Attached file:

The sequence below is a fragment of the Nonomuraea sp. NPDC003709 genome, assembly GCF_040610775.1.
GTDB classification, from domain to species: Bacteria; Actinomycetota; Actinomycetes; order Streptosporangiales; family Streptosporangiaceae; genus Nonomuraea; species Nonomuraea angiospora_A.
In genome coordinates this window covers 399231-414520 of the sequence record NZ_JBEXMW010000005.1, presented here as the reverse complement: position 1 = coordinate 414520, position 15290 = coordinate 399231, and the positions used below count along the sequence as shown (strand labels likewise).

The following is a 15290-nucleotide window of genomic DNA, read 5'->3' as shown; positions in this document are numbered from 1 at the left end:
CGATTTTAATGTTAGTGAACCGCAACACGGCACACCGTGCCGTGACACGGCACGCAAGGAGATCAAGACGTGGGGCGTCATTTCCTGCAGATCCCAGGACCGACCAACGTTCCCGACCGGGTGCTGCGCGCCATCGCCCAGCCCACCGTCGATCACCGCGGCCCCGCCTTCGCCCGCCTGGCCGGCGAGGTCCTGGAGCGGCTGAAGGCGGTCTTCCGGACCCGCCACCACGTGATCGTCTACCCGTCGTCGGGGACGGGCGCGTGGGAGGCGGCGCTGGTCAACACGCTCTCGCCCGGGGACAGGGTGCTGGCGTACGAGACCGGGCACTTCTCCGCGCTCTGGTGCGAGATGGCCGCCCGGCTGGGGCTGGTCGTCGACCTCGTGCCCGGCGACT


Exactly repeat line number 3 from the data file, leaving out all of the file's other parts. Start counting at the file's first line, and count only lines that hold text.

In genome coordinates this window covers 399231-414520 of the sequence record NZ_JBEXMW010000005.1, presented here as the reverse complement: position 1 = coordinate 414520, position 15290 = coordinate 399231, and the positions used below count along the sequence as shown (strand labels likewise).